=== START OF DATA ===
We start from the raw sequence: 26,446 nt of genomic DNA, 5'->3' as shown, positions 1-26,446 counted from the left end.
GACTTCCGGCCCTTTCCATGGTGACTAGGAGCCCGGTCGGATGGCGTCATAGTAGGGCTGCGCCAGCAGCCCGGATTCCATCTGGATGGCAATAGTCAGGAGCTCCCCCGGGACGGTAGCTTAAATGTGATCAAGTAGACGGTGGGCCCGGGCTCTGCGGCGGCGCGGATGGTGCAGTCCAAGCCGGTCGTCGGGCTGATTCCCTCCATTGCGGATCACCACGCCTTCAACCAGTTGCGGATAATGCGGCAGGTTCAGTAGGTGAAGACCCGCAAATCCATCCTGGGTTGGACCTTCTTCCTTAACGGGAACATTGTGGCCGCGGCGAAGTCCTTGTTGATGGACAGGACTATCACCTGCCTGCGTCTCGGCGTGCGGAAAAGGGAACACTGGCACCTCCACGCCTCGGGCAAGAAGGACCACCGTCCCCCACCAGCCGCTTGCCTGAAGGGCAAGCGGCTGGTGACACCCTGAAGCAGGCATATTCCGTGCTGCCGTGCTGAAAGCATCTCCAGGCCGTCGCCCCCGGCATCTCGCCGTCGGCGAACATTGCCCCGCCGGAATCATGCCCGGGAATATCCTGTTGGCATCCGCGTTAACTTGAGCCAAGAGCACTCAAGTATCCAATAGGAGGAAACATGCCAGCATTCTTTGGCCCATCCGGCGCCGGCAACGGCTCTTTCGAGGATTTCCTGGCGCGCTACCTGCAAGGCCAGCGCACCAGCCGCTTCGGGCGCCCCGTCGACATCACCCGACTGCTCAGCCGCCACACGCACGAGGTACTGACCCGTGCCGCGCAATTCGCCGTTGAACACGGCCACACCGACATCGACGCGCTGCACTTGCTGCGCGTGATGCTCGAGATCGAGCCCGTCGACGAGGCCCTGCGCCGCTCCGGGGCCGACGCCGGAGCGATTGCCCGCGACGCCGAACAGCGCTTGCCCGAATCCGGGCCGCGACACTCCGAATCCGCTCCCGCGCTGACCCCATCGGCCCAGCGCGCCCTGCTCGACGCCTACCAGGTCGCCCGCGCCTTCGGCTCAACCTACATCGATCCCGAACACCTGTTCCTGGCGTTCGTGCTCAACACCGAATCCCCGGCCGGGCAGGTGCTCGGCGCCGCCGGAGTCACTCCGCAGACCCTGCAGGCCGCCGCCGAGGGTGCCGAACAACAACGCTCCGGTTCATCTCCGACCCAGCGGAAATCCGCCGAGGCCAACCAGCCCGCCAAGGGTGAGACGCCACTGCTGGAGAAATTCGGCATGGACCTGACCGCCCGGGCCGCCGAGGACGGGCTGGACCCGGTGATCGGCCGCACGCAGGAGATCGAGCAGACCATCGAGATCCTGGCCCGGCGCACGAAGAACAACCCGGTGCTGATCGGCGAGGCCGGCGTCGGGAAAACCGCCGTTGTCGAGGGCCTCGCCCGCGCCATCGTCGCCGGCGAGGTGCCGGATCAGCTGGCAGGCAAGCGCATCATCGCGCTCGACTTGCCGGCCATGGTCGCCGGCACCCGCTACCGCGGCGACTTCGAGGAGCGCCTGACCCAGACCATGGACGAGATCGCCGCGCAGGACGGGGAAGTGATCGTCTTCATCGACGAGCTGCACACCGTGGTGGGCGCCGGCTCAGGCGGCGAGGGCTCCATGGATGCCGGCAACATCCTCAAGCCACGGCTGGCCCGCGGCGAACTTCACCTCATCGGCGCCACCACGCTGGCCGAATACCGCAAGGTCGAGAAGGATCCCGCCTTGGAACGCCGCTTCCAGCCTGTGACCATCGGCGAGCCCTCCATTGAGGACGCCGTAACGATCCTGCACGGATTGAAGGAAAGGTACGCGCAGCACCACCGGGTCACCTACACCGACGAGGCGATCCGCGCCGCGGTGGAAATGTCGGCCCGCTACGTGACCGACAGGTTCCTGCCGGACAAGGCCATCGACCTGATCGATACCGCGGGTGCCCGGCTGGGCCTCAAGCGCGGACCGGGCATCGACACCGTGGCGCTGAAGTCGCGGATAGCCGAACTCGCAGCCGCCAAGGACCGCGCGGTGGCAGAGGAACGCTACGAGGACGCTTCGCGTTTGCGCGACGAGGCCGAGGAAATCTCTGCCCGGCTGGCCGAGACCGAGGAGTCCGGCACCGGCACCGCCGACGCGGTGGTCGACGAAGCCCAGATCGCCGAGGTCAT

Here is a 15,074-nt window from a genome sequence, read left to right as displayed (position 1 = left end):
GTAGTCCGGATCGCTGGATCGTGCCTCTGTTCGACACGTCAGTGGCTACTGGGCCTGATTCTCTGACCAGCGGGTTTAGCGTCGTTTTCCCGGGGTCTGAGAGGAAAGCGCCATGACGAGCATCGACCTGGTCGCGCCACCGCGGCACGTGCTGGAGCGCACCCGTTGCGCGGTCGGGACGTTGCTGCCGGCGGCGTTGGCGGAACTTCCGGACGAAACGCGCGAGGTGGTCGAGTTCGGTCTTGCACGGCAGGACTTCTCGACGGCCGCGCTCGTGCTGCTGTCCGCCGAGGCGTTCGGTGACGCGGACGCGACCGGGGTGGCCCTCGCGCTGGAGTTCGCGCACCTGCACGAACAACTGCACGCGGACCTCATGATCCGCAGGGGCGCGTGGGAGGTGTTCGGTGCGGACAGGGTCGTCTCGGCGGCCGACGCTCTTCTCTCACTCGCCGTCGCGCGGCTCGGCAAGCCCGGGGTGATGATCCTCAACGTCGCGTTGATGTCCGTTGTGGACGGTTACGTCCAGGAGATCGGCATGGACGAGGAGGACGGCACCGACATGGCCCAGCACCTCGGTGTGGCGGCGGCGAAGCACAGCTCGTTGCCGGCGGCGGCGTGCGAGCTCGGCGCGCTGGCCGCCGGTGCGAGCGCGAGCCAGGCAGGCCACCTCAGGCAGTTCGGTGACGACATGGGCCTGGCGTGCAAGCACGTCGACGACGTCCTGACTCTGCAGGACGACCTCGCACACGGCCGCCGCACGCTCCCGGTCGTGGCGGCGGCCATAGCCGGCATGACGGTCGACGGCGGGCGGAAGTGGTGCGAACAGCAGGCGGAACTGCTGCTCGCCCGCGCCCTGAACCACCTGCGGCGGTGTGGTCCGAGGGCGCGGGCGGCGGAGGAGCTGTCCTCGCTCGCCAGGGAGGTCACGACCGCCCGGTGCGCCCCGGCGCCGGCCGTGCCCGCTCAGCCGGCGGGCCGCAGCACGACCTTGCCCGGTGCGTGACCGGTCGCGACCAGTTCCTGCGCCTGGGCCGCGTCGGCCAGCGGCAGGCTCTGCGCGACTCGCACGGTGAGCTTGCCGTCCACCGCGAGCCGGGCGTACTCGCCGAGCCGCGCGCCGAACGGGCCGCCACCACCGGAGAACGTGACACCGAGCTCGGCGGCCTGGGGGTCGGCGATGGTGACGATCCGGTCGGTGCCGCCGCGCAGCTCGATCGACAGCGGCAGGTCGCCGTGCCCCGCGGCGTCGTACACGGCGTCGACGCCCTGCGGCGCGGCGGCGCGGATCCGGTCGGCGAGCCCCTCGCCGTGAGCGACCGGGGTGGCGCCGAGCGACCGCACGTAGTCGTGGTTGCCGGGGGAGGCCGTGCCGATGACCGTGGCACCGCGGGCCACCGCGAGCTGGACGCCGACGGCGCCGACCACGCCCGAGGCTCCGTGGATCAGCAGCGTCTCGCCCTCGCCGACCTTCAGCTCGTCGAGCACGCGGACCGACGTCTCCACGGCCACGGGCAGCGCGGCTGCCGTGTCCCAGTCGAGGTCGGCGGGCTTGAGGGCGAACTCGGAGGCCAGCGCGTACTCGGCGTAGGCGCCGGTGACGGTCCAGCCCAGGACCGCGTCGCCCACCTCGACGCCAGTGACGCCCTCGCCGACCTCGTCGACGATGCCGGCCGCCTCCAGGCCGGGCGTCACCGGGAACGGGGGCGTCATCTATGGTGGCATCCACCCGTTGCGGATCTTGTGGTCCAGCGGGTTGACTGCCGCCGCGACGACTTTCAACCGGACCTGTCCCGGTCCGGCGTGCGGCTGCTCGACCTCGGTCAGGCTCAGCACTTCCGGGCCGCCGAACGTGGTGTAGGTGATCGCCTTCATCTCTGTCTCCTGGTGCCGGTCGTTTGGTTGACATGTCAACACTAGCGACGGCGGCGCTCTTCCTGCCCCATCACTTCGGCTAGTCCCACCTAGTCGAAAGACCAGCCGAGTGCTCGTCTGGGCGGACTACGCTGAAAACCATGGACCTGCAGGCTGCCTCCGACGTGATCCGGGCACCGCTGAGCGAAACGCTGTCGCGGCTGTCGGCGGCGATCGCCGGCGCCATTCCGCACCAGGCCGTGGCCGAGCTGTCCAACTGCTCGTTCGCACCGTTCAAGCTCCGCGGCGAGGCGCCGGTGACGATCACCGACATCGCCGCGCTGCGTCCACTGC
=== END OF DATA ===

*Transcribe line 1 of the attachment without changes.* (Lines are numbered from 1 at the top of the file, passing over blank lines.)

We start from the raw sequence: 26,446 nt of genomic DNA, 5'->3' as shown, positions 1-26,446 counted from the left end.